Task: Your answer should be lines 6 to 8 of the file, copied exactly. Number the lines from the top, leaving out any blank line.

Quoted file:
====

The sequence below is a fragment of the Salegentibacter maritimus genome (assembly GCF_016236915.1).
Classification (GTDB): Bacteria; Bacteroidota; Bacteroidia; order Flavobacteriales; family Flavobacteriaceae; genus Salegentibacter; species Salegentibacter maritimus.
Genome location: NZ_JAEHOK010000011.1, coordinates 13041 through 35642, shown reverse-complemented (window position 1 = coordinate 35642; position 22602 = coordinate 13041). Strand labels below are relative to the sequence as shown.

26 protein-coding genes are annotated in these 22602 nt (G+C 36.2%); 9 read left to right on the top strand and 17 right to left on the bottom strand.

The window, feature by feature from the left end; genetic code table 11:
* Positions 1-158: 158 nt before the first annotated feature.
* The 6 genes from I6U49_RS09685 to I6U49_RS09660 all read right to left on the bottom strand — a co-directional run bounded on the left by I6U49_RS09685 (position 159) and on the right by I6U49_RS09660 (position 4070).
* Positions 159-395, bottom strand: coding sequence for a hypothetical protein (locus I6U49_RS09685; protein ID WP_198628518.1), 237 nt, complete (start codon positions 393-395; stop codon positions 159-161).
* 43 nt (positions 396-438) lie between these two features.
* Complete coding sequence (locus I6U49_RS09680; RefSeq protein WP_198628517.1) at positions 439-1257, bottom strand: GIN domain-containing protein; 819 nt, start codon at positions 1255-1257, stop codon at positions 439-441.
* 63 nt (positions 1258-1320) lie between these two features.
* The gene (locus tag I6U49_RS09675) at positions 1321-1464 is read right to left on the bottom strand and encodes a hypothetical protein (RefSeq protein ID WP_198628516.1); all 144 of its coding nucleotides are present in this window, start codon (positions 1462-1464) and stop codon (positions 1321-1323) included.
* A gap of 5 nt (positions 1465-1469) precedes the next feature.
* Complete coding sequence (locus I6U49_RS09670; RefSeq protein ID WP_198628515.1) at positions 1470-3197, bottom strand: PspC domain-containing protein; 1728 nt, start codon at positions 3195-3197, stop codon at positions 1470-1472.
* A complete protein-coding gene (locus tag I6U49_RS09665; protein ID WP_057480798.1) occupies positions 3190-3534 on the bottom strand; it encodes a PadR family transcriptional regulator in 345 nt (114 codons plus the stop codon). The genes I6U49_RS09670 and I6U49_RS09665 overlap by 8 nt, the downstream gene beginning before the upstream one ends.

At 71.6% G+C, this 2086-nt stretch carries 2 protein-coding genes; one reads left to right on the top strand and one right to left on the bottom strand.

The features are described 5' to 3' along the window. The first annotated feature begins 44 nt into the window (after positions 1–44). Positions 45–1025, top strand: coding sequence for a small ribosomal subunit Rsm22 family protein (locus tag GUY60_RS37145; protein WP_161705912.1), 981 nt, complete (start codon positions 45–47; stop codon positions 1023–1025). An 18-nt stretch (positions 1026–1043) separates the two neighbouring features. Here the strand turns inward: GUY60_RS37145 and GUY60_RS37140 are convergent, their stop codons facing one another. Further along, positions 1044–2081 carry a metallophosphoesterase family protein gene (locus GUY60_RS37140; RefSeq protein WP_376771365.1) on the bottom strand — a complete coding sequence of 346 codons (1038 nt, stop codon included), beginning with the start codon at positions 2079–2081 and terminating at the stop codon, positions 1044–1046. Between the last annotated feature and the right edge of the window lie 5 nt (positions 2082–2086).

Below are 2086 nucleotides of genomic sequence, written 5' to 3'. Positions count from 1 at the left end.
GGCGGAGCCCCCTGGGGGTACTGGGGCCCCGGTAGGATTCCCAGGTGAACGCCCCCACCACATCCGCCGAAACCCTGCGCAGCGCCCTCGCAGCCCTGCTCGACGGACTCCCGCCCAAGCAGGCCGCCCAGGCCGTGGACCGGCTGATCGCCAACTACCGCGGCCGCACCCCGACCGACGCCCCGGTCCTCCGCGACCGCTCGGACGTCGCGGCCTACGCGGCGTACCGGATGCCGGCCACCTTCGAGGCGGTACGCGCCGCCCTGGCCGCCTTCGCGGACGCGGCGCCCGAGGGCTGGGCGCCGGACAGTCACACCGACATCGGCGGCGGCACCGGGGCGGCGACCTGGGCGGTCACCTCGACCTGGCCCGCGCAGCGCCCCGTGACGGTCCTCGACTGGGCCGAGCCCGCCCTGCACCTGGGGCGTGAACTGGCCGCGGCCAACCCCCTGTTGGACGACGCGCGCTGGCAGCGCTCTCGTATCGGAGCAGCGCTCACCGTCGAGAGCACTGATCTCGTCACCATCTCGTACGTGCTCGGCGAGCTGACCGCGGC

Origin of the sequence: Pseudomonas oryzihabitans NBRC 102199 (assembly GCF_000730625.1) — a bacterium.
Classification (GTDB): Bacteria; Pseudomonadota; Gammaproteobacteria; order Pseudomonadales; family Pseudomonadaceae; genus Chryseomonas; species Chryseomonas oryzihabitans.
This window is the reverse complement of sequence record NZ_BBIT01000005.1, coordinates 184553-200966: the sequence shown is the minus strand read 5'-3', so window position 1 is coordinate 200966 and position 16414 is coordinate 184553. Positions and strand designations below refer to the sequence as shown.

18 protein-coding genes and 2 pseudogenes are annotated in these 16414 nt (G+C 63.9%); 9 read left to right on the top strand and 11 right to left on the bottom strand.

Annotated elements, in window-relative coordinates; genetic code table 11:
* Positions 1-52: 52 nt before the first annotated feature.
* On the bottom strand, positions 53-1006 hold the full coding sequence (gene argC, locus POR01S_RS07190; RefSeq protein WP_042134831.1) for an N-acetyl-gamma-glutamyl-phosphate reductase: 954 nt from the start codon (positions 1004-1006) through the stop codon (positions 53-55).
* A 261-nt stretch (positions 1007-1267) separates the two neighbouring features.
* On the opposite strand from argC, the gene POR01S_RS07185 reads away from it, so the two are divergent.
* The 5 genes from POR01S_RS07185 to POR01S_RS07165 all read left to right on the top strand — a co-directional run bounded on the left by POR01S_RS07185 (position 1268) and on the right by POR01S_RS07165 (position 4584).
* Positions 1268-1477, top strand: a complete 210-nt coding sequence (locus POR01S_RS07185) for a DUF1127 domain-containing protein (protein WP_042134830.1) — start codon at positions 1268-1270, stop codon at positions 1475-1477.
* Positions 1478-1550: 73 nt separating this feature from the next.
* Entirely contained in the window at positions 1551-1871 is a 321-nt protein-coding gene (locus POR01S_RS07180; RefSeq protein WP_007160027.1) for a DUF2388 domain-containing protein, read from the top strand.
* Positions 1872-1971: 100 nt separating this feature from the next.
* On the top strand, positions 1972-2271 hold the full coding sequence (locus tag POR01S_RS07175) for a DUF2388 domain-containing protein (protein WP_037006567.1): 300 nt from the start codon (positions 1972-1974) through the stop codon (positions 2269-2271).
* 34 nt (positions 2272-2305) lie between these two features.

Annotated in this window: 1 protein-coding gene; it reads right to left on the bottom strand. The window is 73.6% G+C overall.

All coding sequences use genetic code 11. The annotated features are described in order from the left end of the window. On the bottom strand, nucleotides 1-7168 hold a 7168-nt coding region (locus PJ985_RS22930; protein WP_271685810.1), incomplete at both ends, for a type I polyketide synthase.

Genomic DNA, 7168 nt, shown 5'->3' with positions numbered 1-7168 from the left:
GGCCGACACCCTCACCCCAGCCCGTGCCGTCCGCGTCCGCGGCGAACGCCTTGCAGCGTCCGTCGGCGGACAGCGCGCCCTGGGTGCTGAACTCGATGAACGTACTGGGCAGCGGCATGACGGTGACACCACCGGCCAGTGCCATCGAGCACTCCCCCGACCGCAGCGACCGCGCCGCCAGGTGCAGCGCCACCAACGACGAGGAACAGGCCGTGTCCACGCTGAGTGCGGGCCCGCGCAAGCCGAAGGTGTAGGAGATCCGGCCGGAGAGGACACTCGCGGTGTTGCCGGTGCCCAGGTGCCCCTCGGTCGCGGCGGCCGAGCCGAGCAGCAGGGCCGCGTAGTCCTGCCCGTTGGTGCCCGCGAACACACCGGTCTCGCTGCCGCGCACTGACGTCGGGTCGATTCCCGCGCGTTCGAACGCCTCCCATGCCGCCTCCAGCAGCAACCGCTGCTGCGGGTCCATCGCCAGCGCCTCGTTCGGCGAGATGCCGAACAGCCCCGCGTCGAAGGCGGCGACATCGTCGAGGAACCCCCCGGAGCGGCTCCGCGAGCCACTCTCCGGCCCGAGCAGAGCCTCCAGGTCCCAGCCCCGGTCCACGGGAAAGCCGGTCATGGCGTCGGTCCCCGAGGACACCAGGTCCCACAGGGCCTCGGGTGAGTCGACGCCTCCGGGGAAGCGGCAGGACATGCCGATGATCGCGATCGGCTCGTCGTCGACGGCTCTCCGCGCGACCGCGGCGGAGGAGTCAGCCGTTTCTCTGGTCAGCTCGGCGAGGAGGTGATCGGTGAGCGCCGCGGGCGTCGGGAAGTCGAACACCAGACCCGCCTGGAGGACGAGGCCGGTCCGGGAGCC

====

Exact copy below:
* Positions 1-158: 158 nt before the first annotated feature.
* The 6 genes from I6U49_RS09685 to I6U49_RS09660 all read right to left on the bottom strand — a co-directional run bounded on the left by I6U49_RS09685 (position 159) and on the right by I6U49_RS09660 (position 4070).
* Positions 159-395, bottom strand: coding sequence for a hypothetical protein (locus I6U49_RS09685; protein ID WP_198628518.1), 237 nt, complete (start codon positions 393-395; stop codon positions 159-161).